2. You need to have 18 months to 2 years of contracts. This is much harder to do in today’s publishing economy, but if you’re going to do this full time, you probably need to know clearly what you’re going to be writing for the next year or two. If you have your calendar filled up for the next 18 months with projects that are contracted, you’re at least afforded the clarity that comes from knowing what you’ll be working on.
3. You need to be self-publishing. These days, most successful authors have generated some sort of income by self-publishing books, novels, novellas, articles, and/or short stories. This is a new piece of the plan (well… not to those of us who started out in this business writing magazine articles, but new to everyone else), and fairly essential to make enough money to live on. The days of surviving on book advances are over, for all but the A-list authors who are getting the mega deals. In today’s market you need to
Someone wrote to ask, “If a writer has never published before, but has a completed novel manuscript ready to go, what would you recommend he/she do with it?”I like this question, since it’s a situation I see frequently. If an author has a manuscript done, I’d encourage him or her to spend some time creating a few other pieces: a one or two page synopsis, a quick overview, a one sentence hook, a good list of three or four comparable titles to give the novel context, and a one-page bio that focuses on platform. All of those things are going to be important when you get to the important stage of talking to an agent or editor.Next, I’d probably say, “The first draft of any novel is usually bad.” So I’d encourage the author to use the next couple months to polish it. Take it to a critique group. Have writer friends read and comment. Get it in front of an editor. Pay for a professional critique, if that’s possible. Not every bit of advice you get will be great (or even correct), but listening to the wisdom of others, particularly those who are farther down the path, can help you improve your book. Take your time to improve it, rather than typing the last word and sending it off. Make it as sharp as possible, since that’s the best way to get it published.Then I’d say to the author, “Check out ALL your options.” Should they introduce themselves to agents? Sure. Should they try to get it in front of some editors at a writing conference? Of course. Should they consider small presses? By all means. Should they explore self-publishing? Yes. The world of publishing has changed completed over the past five years, so start looking at the various options you have as a novelist. But don’t jump on the first opportunity that presents itself. Take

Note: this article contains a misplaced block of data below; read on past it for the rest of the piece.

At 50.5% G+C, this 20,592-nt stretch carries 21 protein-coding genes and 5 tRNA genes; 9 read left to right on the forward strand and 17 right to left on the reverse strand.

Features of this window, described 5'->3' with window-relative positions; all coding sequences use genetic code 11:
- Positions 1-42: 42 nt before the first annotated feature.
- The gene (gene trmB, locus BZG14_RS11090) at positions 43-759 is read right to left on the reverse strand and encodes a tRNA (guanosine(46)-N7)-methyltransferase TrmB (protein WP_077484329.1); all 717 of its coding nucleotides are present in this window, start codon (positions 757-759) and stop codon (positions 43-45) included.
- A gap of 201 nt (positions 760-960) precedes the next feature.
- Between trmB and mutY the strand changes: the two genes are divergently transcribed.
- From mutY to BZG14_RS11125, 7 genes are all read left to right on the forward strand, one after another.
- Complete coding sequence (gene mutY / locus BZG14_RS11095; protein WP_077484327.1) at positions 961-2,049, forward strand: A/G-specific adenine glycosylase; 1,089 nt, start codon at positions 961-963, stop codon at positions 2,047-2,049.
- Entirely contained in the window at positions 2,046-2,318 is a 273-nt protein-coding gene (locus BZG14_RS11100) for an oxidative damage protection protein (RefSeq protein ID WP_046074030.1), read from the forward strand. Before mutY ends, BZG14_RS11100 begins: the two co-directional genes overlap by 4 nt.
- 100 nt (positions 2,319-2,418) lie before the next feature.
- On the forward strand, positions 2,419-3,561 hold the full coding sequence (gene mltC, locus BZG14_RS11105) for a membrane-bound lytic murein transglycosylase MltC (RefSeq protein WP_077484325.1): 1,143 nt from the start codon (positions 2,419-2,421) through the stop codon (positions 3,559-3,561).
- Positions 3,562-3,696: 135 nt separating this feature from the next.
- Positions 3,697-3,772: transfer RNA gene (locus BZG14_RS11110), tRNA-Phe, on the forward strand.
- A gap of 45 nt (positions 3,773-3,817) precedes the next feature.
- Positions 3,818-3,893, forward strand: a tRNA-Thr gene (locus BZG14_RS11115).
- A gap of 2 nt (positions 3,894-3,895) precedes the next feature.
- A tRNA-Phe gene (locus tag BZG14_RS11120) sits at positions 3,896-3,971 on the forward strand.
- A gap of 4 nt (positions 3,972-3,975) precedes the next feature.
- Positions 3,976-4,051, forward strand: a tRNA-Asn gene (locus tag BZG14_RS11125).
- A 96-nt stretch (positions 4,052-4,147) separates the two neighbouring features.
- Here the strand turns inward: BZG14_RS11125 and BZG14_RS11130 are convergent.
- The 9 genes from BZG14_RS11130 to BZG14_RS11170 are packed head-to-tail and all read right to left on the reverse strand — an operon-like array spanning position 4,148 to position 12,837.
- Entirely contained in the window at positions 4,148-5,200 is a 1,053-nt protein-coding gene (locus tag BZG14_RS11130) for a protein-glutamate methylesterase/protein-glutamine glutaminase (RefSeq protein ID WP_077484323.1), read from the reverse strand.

I’ve been trying to catch up on all the questions people have sent in, so let me share a handful of queries: “When speaking with an editor at a conference, what is the best way to approach the allotted 15 minutes? Do I focus on the editor and the titles she’s worked on? Do I focus on my novel? Do I bring a one sheet?”
The best way to approach your time at an editorial appointment is to do some research and practice. Check to make sure the editor you’re meeting actually acquires books in your genre. Find out what you can about the editor’s likes and dislikes. Then practice what you’re going to say — sharing your name, your book idea, the conflict, theme, genre,and hook. Be clear and succinct, and rehearse your talk out loud, so you know what it feels like to say the words. Be ready to engage in dialogue with the editor. Dress professionally, and bring some words to show them (many like a one-sheet; I prefer the first five pages). In my view, the focus of a successful editorial appointment is your book, so think through how to talk about your book in an engaging way without sounding like just another pitch.
Another person wrote to ask, “Should I pay more attention to a literary agent’s list of authors they represent, or to their agency’s list of authors? In other words, if a Big Deal Agency has bestselling authors, how much does that mean if the agent I’m talking to doesn’t represent any of those writers?”
That’s an interesting question, since every agency tries to promote their bestselling authors. I was at Alive Communications when we represented the Left Behind series that sold 70 million copies worldwide — and while I didn’t have much of anything to do with that series, I certainly mentioned that we represented it when I was a young agent